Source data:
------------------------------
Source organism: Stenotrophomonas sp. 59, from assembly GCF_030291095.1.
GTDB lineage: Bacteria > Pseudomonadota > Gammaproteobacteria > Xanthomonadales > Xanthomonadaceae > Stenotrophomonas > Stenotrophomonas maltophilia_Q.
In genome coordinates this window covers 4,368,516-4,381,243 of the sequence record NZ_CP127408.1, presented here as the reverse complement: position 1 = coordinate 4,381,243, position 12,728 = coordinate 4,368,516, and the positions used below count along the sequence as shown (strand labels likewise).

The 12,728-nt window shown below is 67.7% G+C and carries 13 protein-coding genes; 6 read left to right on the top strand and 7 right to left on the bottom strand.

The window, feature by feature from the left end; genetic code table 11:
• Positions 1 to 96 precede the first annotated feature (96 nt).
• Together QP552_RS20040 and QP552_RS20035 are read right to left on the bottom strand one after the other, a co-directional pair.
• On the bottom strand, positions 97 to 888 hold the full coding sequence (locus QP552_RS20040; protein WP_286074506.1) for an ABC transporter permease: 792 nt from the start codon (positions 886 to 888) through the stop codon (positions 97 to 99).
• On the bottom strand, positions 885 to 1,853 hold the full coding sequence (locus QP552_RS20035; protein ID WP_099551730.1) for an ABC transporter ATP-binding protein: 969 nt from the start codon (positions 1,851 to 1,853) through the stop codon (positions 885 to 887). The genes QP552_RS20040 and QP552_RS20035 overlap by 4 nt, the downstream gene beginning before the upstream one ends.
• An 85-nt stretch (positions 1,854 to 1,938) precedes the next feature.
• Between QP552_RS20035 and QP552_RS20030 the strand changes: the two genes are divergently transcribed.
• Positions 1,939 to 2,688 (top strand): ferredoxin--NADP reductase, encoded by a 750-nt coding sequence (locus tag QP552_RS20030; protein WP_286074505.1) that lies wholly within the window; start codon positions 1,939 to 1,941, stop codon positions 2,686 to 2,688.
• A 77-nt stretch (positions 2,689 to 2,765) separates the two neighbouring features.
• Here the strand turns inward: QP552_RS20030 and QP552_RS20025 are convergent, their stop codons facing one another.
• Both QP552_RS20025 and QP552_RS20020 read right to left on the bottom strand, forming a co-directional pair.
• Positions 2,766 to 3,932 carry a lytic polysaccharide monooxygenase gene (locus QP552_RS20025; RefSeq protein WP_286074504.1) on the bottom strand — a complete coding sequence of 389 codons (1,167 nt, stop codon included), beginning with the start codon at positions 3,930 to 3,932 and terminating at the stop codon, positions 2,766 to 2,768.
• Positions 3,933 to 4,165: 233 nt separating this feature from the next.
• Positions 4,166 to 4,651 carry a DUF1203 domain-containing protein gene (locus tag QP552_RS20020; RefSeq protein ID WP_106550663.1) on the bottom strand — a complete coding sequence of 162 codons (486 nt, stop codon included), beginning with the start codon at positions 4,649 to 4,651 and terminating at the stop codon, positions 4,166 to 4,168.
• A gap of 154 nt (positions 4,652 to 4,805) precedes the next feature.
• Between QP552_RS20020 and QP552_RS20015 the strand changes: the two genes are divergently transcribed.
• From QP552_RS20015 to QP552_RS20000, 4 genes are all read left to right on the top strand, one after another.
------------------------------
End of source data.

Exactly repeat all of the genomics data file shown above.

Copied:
Source organism: Stenotrophomonas sp. 59, from assembly GCF_030291095.1.
GTDB lineage: Bacteria > Pseudomonadota > Gammaproteobacteria > Xanthomonadales > Xanthomonadaceae > Stenotrophomonas > Stenotrophomonas maltophilia_Q.
In genome coordinates this window covers 4,368,516-4,381,243 of the sequence record NZ_CP127408.1, presented here as the reverse complement: position 1 = coordinate 4,381,243, position 12,728 = coordinate 4,368,516, and the positions used below count along the sequence as shown (strand labels likewise).

The 12,728-nt window shown below is 67.7% G+C and carries 13 protein-coding genes; 6 read left to right on the top strand and 7 right to left on the bottom strand.

The window, feature by feature from the left end; genetic code table 11:
• Positions 1 to 96 precede the first annotated feature (96 nt).
• Together QP552_RS20040 and QP552_RS20035 are read right to left on the bottom strand one after the other, a co-directional pair.
• On the bottom strand, positions 97 to 888 hold the full coding sequence (locus QP552_RS20040; protein WP_286074506.1) for an ABC transporter permease: 792 nt from the start codon (positions 886 to 888) through the stop codon (positions 97 to 99).
• On the bottom strand, positions 885 to 1,853 hold the full coding sequence (locus QP552_RS20035; protein ID WP_099551730.1) for an ABC transporter ATP-binding protein: 969 nt from the start codon (positions 1,851 to 1,853) through the stop codon (positions 885 to 887). The genes QP552_RS20040 and QP552_RS20035 overlap by 4 nt, the downstream gene beginning before the upstream one ends.
• An 85-nt stretch (positions 1,854 to 1,938) precedes the next feature.
• Between QP552_RS20035 and QP552_RS20030 the strand changes: the two genes are divergently transcribed.
• Positions 1,939 to 2,688 (top strand): ferredoxin--NADP reductase, encoded by a 750-nt coding sequence (locus tag QP552_RS20030; protein WP_286074505.1) that lies wholly within the window; start codon positions 1,939 to 1,941, stop codon positions 2,686 to 2,688.
• A 77-nt stretch (positions 2,689 to 2,765) separates the two neighbouring features.
• Here the strand turns inward: QP552_RS20030 and QP552_RS20025 are convergent, their stop codons facing one another.
• Both QP552_RS20025 and QP552_RS20020 read right to left on the bottom strand, forming a co-directional pair.
• Positions 2,766 to 3,932 carry a lytic polysaccharide monooxygenase gene (locus QP552_RS20025; RefSeq protein WP_286074504.1) on the bottom strand — a complete coding sequence of 389 codons (1,167 nt, stop codon included), beginning with the start codon at positions 3,930 to 3,932 and terminating at the stop codon, positions 2,766 to 2,768.
• Positions 3,933 to 4,165: 233 nt separating this feature from the next.
• Positions 4,166 to 4,651 carry a DUF1203 domain-containing protein gene (locus tag QP552_RS20020; RefSeq protein ID WP_106550663.1) on the bottom strand — a complete coding sequence of 162 codons (486 nt, stop codon included), beginning with the start codon at positions 4,649 to 4,651 and terminating at the stop codon, positions 4,166 to 4,168.
• A gap of 154 nt (positions 4,652 to 4,805) precedes the next feature.
• Between QP552_RS20020 and QP552_RS20015 the strand changes: the two genes are divergently transcribed.
• From QP552_RS20015 to QP552_RS20000, 4 genes are all read left to right on the top strand, one after another.